The role of influencers amid the COVID-19 lockdown 

a selfie stick
Elizabeth Quinn

Ciara Phelan

24th February 2021


There are many unknowns surrounding the extent of damage caused by COVID-19 lockdowns globally, such as the mortality rate or the lack of output and fall in economic growth. COVID-19 has had, and continues to have, severe effects on the physical health of its victims, but it can almost be guaranteed that the hardships – financially, physically, mentally – have hit everyone in all walks of life. National, and even global, solidarity is vital to the slowing down of the virus. People are limiting movements and working from home all for the sake of their loved ones. Our lifestyles have been totally flipped, as we now appreciate the little things that we take for granted in normal times.


Some people have, however, been using this time in lockdown for more selfish endeavours. Celebrities and influencers have been seen ignoring government guidelines and restrictions, and have taken advantage of the diligence and obedience of the masses in order to go to parties and jet-set across the world. Some influencers have been seen to use their position of influence to abuse lockdown rules and pursue their own self gain.


The level of unnecessary extravagance and general tone deafness amongst the influencer community reached new extremes during these last few months. The worst of these, in my opinion, would have to be Kim Kardashian-West. Kardashian-West posted a series of tweets in late October 2020, exhibiting her vast wealth and total disregard for the rules by flying dozens of her friends and family to a private island to celebrate her 40th birthday party. Although ensuring that all the attendants quarantined and partook in numerous health screenings for the fortnight leading up to the trip, Kim quickly upset her audience in the latter half of her thread of tweets. Kim stated that her trip was a chance for her and her family to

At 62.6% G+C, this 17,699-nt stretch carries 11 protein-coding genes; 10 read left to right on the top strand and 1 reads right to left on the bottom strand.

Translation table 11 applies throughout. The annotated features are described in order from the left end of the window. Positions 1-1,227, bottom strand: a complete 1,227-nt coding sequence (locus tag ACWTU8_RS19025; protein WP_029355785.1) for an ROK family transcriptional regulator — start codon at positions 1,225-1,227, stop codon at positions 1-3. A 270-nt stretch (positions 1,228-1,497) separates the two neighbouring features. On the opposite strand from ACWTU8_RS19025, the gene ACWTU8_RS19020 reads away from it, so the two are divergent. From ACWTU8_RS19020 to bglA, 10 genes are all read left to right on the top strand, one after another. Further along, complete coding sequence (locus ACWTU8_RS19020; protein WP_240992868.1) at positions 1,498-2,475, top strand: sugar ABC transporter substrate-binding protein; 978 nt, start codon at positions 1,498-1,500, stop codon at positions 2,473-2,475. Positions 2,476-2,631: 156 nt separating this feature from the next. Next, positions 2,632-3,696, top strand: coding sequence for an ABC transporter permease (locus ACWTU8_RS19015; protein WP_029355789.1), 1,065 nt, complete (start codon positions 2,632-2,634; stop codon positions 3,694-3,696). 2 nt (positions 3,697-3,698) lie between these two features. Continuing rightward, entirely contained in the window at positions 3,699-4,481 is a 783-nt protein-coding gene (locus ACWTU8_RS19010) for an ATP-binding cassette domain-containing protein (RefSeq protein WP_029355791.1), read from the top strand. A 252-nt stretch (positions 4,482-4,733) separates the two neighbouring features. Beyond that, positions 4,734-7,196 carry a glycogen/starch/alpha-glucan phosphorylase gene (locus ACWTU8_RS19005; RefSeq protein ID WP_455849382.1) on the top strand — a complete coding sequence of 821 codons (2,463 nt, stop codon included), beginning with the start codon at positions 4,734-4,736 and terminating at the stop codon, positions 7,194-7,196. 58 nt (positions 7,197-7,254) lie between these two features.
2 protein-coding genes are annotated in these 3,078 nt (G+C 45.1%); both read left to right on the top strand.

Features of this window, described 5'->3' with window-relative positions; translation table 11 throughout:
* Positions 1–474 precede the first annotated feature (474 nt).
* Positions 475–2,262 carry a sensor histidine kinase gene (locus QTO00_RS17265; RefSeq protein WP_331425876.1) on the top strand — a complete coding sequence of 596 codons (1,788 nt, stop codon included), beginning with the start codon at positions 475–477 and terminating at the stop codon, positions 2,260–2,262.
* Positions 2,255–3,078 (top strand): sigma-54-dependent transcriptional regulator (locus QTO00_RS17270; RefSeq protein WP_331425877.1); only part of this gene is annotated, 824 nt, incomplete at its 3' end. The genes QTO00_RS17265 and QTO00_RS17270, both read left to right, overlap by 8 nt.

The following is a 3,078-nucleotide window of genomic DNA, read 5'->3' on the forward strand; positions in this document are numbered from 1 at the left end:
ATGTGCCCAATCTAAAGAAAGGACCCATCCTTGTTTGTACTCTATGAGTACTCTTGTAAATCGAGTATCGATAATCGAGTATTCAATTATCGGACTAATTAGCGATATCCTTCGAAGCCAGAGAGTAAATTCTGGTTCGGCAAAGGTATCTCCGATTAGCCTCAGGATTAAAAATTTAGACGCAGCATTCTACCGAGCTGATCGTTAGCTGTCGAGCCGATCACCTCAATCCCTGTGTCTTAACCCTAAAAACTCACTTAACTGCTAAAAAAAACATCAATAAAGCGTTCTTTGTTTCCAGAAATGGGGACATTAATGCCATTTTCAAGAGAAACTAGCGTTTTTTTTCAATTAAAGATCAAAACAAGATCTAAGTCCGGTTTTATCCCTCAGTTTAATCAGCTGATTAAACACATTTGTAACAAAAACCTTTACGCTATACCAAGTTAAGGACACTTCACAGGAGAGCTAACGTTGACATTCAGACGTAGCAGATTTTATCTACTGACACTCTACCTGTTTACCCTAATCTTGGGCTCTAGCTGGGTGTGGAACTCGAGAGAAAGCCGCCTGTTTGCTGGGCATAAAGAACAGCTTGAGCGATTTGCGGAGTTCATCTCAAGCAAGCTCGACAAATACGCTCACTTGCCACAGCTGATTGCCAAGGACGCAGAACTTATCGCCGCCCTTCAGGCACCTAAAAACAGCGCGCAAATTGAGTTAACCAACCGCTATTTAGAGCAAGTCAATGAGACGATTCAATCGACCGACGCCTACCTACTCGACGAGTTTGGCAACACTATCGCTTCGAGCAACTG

“pretend things were normal just for a brief moment in time.” 

This supposed normality includes dancing, swimming with whales, watching movies on the beach and kayaking. None of this is not an aspect of “normal” for the majority of people, and is almost an unattainable dream for the average person.


Many Youtube and TikTok influencers, who have a largely teenage and pre-teen following, have also come under fire in recent months for their attendance at various gatherings and their indifference towards social distancing. In late July, social media influencers flocked to the Hype House, a mansion in LA which is home to a number of TikTok stars. This event sparked a series of large gatherings in the Sway House – another TikToker house – and in Youtuber Jake Paul’s mansion, to name but a few.


Youtuber kodeerants pointed out the insincerity of their apologies – if these influencers even apologise for their actions –

“They apologize, not because they mean it, but only to get people to stop talking about them … If they truly were sorry they would stop going to social events and stay home like the rest of us.”

She also points out the bad example they are setting for their impressionable followers saying that

“These influencers are responsible for being role models for their audiences and all they are doing is showing them that you can do anything you want and you don’t have to care about other people.”


Other celebrities and influencers have been taking it a step further, and disregarding international travel guidelines by vacationing to all corners of the world. Reality TV stars, such as those on Love Island, have been criticised for travelling to Dubai since lockdowns began. Most recently, Amber Rose Gill, winner of the fifth season of Love Island, has been condemned for traveling to Dubai just days after more restrictions were put into place in the UK. She further fanned the flame by posting on her Instagram story, saying that she had no idea what Tier 4 meant: